Every year during autumn in northern Europe, Asia and N. America, thousands of starlings put on a spectacular show just before dusk in a phenomenon called murmurations.

A huge flock of migratory birds form a magical shape-shifting flight pattern.

Scientists aren’t sure how they do it. Even complex algorithmic models haven’t been able to explain the starlings’ acrobatics, which rely on the tiny bird’s reaction time of under 100 milliseconds to avoid aerial collisions—and predators—in the giant flock. The birds tend to flock together for protection and can reach speeds of up to 20 mph.

One starling. Image by Terry Sohl.

Be sure to watch at least one of the following videos.  I recommend all three.  They may well leave you in a peaceful state of awe.

This video is narrated if you want to both learn more and to have a musical accompaniment.



I’d say this is my favorite, set to Pachelbel’s Canon.  The swaying dance of the birds seems to magically keep time with the music.  Amazing.


Special thanks to amusing planet for many of the images and the first video.

The narrated and pachelbel videos are both by Dylan Winter.


5 thoughts on “Murmuration

  1. Amazing, great! I have never seen anything like murmuration of starling birds. I have seen flock of swifts flying and different patterns they create, but starlings deserve the award. Who is the leader and how the change in direction and creation of pattern is decided by and conveyed to each other in such nano seconds. I do not think such choreography can be performed by humans. We , walking in the crowded street can not walk without bumping into one another!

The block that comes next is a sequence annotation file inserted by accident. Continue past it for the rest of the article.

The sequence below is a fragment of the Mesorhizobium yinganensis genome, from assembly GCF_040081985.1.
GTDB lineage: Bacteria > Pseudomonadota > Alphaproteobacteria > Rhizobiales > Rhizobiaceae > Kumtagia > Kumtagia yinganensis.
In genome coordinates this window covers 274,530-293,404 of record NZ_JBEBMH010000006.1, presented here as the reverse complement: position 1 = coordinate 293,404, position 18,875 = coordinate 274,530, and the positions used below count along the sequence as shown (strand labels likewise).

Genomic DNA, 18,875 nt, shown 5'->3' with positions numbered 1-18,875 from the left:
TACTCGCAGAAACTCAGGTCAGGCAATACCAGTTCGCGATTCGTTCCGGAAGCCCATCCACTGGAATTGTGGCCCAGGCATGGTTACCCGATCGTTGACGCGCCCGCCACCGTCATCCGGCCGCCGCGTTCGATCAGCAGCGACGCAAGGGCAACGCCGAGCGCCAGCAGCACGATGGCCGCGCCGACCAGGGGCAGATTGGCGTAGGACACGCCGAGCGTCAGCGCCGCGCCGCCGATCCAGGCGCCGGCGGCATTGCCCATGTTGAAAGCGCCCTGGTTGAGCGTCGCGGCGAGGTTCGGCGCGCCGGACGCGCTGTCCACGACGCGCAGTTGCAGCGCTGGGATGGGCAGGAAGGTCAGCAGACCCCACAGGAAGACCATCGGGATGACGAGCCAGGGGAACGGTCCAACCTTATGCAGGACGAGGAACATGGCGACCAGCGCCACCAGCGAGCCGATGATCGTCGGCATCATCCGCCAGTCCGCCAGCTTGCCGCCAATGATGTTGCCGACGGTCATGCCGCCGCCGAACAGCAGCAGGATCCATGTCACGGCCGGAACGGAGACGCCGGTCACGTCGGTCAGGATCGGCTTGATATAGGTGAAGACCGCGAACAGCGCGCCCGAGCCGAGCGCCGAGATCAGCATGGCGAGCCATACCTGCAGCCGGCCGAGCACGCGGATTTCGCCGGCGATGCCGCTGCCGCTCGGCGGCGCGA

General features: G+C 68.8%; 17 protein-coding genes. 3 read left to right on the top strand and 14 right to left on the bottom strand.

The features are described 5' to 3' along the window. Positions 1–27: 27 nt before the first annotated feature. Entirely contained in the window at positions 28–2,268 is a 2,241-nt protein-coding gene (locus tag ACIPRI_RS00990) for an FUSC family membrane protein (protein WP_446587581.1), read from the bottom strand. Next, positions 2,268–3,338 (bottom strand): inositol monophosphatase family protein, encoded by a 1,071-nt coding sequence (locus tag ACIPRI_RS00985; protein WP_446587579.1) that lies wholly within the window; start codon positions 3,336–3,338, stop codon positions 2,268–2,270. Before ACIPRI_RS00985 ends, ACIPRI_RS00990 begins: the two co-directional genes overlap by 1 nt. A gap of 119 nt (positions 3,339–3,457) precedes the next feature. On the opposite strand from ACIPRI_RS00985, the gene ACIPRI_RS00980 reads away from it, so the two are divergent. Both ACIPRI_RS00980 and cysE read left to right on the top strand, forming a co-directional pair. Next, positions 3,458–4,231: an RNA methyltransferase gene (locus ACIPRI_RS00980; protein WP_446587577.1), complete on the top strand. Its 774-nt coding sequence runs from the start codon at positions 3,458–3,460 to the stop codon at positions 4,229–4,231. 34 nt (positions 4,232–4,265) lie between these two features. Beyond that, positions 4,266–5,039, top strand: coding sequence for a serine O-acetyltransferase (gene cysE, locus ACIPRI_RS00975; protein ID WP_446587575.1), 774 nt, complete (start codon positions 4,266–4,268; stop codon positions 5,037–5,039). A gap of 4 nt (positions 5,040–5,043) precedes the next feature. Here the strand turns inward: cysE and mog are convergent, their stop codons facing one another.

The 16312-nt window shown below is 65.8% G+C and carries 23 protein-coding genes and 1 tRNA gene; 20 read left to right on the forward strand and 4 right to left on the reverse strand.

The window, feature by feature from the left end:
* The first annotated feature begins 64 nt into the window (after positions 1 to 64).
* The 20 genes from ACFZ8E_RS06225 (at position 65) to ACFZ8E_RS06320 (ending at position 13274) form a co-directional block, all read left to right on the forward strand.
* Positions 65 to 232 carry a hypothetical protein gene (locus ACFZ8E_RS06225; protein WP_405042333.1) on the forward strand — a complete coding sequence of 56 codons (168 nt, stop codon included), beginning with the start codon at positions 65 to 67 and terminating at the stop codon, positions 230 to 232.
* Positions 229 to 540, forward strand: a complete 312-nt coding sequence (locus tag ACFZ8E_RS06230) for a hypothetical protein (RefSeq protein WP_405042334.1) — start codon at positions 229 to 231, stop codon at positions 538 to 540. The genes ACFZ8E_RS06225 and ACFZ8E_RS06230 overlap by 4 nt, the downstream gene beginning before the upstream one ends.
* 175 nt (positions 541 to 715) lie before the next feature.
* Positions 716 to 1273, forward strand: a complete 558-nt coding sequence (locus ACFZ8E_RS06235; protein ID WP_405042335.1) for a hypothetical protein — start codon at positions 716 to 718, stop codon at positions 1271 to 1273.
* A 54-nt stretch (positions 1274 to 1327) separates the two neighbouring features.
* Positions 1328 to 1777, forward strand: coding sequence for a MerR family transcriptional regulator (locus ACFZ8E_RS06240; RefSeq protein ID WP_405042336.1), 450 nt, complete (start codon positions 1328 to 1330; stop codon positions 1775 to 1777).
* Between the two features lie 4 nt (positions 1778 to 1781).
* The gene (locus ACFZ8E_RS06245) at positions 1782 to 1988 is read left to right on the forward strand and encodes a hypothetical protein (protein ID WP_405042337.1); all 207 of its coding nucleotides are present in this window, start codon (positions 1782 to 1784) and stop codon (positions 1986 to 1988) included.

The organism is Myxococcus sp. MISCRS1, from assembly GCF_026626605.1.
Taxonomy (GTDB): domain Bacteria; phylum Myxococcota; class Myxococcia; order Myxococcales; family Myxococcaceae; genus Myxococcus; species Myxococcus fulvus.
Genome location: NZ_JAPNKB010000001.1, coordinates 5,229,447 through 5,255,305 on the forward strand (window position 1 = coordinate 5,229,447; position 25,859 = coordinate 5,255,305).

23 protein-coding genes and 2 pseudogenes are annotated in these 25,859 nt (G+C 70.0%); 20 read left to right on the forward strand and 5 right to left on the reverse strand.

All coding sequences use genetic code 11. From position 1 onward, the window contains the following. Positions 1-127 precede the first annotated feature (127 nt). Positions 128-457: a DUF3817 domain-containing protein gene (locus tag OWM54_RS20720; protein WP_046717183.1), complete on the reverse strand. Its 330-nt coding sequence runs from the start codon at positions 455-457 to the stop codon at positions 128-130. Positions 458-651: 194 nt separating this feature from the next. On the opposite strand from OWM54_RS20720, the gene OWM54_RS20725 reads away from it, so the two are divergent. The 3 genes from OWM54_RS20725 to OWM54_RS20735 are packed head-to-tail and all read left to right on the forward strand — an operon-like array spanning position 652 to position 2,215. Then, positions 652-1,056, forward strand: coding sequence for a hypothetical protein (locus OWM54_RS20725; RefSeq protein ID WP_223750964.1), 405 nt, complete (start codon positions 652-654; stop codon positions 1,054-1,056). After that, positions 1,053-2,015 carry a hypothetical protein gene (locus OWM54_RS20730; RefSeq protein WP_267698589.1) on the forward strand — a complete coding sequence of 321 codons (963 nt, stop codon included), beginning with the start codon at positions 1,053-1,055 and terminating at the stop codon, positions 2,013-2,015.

I have seen video of small fishes swimming in their thousands without being dashing into each other! and changing direction in nano seconds.
    Mainly for whom they are performing and why? It will remain mystery for ever.

    All three videos are great and deserve natural history magazine’s award if there is one.
    Thanks a million for sharing Dusky.

  2. Dusky—I often wonder what you can show us next to out-do the ones you’ve already shown! This might come close—it is marvelous! I want to plan a trip to this moor ASAP—it is beautiful.
    I loved the Canon accompaniment, also—it blended perfectly.
    Thanks for this amazing gift you give us! Lorie

  3. I saw one of these spectacles this morning as I was driving to work! Mad starlings doing their acrobatics over a newly ploughed field, edged with trees with leaves turning glowing red, golds and yellows. All reflected in the weak glow of an Autumn morning here on the east coast of Scotland.

    They also roost around my house and I enjoy their crazy chatter. It’s funny! They seem to disappear and then one day, I’ll hear them. Their vocal antics are audible indoors! I go out to my garden and there’s about 200 of them all hanging out on the washing lines and roof tops, all talking at once! They absolutely communicate with each other! Suddenly the starlings are back! I miss them when they’re gone.

    Thanks for posting this! I feel very lucky! xxx

Leave a Reply

Your email address will not be published. Required fields are marked *